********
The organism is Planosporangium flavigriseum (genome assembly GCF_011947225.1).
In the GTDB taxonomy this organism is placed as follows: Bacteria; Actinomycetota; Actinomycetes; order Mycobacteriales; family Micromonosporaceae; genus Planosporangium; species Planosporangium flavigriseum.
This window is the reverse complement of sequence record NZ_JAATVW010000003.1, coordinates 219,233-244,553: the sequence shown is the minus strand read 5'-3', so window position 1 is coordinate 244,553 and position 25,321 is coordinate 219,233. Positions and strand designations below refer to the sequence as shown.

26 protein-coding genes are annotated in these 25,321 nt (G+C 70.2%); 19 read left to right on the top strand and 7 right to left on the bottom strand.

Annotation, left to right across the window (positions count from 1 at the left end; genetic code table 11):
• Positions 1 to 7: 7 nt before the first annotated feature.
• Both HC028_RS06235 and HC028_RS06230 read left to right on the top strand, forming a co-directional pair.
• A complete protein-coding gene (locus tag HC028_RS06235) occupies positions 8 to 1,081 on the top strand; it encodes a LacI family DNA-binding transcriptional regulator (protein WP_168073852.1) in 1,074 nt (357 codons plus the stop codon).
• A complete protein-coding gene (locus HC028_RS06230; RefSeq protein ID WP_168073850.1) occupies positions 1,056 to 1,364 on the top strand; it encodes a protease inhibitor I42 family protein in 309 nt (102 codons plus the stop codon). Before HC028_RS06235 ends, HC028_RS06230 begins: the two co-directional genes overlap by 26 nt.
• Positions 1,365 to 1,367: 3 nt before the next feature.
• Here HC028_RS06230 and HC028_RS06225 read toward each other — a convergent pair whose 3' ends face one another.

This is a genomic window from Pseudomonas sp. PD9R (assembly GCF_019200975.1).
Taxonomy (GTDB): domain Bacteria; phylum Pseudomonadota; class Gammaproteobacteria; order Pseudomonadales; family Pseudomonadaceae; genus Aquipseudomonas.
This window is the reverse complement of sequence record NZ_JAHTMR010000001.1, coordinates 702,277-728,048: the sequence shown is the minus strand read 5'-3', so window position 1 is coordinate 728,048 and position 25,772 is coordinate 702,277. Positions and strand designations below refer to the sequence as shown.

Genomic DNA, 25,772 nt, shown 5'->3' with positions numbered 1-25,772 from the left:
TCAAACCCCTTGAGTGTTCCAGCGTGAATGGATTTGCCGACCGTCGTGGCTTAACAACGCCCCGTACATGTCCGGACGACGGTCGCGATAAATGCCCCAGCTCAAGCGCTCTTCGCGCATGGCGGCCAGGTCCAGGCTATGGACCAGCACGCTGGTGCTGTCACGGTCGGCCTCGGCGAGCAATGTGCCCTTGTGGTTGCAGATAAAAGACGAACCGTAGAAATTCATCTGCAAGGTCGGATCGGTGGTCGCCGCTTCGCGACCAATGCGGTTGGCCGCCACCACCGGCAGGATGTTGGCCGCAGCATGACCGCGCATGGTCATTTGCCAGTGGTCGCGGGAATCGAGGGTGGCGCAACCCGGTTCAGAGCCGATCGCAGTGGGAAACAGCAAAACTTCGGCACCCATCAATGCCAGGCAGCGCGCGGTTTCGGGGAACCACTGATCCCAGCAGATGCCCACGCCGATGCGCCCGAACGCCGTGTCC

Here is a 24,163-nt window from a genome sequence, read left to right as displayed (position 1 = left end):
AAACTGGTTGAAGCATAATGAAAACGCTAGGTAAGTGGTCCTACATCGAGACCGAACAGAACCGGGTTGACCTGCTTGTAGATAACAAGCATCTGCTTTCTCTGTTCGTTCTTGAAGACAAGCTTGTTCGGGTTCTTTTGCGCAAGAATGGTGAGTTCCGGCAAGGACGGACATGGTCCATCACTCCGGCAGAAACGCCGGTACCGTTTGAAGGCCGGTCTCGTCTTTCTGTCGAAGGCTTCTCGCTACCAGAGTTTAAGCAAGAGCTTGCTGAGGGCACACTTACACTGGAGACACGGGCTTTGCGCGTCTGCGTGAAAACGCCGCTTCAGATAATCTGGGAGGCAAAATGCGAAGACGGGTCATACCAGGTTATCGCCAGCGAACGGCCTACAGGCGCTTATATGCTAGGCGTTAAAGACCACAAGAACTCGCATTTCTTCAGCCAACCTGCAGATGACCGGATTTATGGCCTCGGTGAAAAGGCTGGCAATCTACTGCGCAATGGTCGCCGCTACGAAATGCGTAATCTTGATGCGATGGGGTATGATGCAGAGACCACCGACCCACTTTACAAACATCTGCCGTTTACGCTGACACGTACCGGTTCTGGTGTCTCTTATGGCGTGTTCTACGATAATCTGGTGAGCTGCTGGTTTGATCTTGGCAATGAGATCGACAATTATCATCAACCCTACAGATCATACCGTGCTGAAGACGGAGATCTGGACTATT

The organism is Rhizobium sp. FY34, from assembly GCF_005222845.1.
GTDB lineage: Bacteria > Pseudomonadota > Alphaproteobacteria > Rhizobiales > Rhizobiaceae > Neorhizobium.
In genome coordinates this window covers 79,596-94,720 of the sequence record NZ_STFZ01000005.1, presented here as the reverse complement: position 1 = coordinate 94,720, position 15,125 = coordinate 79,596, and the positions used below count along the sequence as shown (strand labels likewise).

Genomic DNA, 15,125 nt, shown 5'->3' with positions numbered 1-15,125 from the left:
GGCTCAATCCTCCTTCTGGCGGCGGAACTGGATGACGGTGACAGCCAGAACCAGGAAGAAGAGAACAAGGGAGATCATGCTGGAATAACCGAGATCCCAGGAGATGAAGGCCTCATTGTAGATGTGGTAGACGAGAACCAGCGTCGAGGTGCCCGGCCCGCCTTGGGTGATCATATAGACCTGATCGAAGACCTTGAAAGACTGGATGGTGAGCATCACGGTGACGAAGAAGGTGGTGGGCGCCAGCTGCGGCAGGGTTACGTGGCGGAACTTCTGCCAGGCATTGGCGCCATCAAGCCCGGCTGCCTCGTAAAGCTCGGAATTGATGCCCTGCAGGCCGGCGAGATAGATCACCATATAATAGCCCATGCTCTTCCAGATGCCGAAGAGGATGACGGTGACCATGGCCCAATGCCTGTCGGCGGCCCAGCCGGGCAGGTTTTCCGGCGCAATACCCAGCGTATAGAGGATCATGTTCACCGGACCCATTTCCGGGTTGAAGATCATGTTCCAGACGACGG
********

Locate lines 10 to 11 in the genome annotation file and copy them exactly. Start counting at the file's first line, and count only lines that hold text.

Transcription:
• Positions 1,365 to 1,367: 3 nt before the next feature.
• Here HC028_RS06230 and HC028_RS06225 read toward each other — a convergent pair whose 3' ends face one another.